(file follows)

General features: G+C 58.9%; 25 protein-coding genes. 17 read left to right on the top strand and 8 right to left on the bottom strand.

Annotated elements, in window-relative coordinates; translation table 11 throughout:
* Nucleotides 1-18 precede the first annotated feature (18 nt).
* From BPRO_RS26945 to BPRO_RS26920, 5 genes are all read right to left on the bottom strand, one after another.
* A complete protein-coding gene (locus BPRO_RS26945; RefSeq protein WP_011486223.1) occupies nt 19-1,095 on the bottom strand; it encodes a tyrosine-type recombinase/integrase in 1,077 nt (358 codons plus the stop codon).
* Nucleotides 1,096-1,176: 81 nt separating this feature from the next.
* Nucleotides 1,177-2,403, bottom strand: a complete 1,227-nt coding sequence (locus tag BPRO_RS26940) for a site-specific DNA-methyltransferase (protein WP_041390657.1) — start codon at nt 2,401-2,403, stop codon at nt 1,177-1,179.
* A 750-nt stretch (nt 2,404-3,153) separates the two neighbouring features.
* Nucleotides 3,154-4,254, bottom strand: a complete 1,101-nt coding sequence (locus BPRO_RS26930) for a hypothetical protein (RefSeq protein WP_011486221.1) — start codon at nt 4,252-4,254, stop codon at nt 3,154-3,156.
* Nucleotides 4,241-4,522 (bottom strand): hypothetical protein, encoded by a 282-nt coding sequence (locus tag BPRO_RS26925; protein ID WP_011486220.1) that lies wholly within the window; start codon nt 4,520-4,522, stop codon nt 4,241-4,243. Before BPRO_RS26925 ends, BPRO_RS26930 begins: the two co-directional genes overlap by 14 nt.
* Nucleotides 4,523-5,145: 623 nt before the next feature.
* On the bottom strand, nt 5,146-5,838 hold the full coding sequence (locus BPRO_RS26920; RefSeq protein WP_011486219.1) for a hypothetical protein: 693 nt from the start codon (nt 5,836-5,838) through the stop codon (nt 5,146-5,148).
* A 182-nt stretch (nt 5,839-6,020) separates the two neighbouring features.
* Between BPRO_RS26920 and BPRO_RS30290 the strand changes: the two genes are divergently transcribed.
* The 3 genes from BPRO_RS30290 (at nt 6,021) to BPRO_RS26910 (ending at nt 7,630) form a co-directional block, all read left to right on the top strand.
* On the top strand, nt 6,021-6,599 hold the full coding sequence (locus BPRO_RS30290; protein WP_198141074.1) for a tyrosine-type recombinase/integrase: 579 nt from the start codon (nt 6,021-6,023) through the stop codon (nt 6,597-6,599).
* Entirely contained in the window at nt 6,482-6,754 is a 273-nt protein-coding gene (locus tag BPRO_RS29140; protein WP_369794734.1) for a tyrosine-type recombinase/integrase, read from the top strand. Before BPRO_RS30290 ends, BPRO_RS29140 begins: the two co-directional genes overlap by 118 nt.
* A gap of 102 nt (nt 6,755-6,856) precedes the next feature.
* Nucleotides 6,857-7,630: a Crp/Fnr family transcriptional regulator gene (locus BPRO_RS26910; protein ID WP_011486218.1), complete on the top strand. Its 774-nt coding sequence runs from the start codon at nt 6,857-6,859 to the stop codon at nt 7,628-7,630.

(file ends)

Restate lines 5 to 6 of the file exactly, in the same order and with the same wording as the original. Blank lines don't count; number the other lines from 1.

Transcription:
* A complete protein-coding gene (locus BPRO_RS26945; RefSeq protein WP_011486223.1) occupies nt 19-1,095 on the bottom strand; it encodes a tyrosine-type recombinase/integrase in 1,077 nt (358 codons plus the stop codon).
* Nucleotides 1,096-1,176: 81 nt separating this feature from the next.